66

15. Bradford, the historian of the Plymouth Plantation, says that John Alden, who was one of the Mayflower company, I was hired for a cooper at Southampton, where the ship victualled; and being a hopeful young man, was much desired, but left to his own liking to go or stay when he came here [to Ply. mouth, that is]; but he stayed and married here." In this picture of Miles Standish and John Alden, some have professed to see a miniature likeness to Oliver Cromwell and John Milton.

18. The story of the first mission to heathen England is referred to here. A monk named Gregory, in the sixth century, passed through the slave-market

Whom Saint Gregory saw, and exclaimed, "Not Angles, but Angels."

20 Youngest of all was he of the men who came in the Mayflower.

Suddenly breaking the silence, the diligent scribe interrupting,

Spake, in the pride of his heart, Miles Standish the Captain of Plymouth.

"Look at these arms," he said, "the warlike weapons that hang here

Burnished and bright and clean, as if for parade or

inspection!

■s This is the sword of Damascus I fought with in Flanders; this breastplate,

Well I remember the day! once saved my life in a skirmish;

Here in front you can see the very dint of the bullet Fired point-blank at my heart by a Spanish arcabu

cero.

Had it not been of sheer steel, the forgotten bones of Miles Standish

at Rome, and there, amongst other captives, he saw three fair-complexioned and fair-haired boys, in striking contrast to the dusky captives about them. He asked whence they came, and was answered, "From Britain," and that they were called Angli, which was the Latin form of the name by which they called themselves, and from which Anglo, England, and English are derived. "Non Angli, sed Angeli," replied Gregory; "they have the face of Angels, not of Angles, and they ought to be fellow heirs of heaven." Years afterward, the story runs, when Gregory was Pope, he remembered the fair captives, and sent St. Augustine to carry Christianity to them. The story will be found at length in E. A. Freeman's Old English History for Children, p. 44.

25. The history of Miles Standish is not clearly known, but he was a soldier in the Low Countries during the defence of the Netherlands against the Spanish power, and the poet has made much of this little knowledge that we have. 28. Arcabucero is Spanish for archer, and the same term passed over, a weapons changed, into a musketeer and gunsmith.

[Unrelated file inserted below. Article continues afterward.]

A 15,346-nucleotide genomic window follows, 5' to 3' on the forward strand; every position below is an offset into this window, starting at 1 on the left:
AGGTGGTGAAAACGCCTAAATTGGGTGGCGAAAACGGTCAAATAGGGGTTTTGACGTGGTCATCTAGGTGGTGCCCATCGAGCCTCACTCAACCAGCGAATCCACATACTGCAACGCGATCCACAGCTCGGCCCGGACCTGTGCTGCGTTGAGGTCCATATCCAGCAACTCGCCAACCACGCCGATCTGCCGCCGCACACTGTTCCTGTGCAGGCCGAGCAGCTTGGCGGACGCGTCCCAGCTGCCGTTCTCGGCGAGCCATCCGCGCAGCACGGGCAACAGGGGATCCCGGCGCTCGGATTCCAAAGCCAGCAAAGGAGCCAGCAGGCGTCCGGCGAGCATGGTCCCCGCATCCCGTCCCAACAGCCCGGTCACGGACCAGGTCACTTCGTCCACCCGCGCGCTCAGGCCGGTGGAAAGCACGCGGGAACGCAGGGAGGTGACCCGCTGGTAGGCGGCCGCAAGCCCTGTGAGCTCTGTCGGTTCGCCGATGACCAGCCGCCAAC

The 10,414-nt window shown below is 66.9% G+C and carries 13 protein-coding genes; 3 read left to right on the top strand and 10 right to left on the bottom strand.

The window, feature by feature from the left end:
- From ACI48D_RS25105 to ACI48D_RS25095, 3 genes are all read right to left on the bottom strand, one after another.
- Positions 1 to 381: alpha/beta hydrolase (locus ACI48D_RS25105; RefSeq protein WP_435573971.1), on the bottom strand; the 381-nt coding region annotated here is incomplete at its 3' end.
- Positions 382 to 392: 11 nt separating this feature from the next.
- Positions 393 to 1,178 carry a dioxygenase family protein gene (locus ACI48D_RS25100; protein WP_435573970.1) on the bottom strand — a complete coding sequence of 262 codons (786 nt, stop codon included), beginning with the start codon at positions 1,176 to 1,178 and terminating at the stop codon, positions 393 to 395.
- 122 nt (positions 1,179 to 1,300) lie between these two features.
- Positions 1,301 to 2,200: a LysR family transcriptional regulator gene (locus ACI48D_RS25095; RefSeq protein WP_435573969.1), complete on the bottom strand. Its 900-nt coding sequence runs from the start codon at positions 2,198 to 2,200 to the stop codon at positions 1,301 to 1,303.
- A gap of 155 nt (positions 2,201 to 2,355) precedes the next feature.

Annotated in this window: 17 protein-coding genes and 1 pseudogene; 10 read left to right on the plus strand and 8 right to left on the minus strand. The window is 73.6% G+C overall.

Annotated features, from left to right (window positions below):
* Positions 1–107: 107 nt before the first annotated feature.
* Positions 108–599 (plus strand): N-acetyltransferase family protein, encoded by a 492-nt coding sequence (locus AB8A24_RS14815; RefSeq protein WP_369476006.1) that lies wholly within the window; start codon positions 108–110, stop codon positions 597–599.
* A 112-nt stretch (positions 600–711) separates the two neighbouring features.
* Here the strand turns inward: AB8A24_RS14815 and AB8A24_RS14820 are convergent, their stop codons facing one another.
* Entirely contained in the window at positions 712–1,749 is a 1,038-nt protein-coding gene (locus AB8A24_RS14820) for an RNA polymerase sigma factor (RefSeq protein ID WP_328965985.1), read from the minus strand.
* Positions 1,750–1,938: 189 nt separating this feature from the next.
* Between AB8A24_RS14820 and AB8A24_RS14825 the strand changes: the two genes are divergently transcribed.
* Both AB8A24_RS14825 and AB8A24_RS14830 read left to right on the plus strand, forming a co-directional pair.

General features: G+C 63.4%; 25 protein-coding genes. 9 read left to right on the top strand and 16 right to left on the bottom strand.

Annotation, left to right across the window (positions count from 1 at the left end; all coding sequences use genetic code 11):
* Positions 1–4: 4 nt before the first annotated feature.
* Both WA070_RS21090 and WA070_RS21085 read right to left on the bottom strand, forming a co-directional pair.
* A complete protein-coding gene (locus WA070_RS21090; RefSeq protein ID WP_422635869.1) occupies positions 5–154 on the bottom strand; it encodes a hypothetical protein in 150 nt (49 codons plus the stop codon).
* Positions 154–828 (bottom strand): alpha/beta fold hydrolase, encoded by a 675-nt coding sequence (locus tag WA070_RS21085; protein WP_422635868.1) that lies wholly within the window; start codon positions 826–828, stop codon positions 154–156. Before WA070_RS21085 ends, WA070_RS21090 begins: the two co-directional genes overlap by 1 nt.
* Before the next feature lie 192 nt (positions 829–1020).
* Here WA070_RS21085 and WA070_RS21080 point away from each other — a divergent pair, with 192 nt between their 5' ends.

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30 Would at this moment be mould, in their grave the Flemish morasses."

Thereupon answered John Alden, but looked not up from his writing:

"Truly the breath of the Lord hath slackened the speed of the bullet;

He in his mercy preserved you, to be our shield and our weapon!

""

Still the Captain continued, unheeding the words of the stripling:

"See, how bright they are burnished, as if in an arsenal hanging;

That is because I have done it myself, and not left it to others.

Serve yourself, would you be well served, is an excellent adage;

So I take care of my arms, as you of

your inkhorn.

Then, too, there are my soldiers, my great, invincible army,

40 Twelve men, all equipped, having each his rest and his matchlock,

Eighteen shillings a month, together with diet and pillage,

And, like Cæsar, I know the name of each of my soldiers!"

This he said with a smile, that danced in his eyes, as the sunbeams

your pens and

38. There is some uncertainty about the derivation of the word inkhorn. The usual interpretation refers to the custom of scribes carrying ink in a horn attached to their dress, but some etymologists make it a corruption from ink hern, the terminations erne and eron coming from the Saxon ern, earn, a secret place to put anything in; inkern is thus a little vessel into which we put ink.

39. The formation of the military company was due chiefly to the serious losses that befell the Pilgrims during the first winter, leading them to make careful provision against surprises and attacks from the Indians.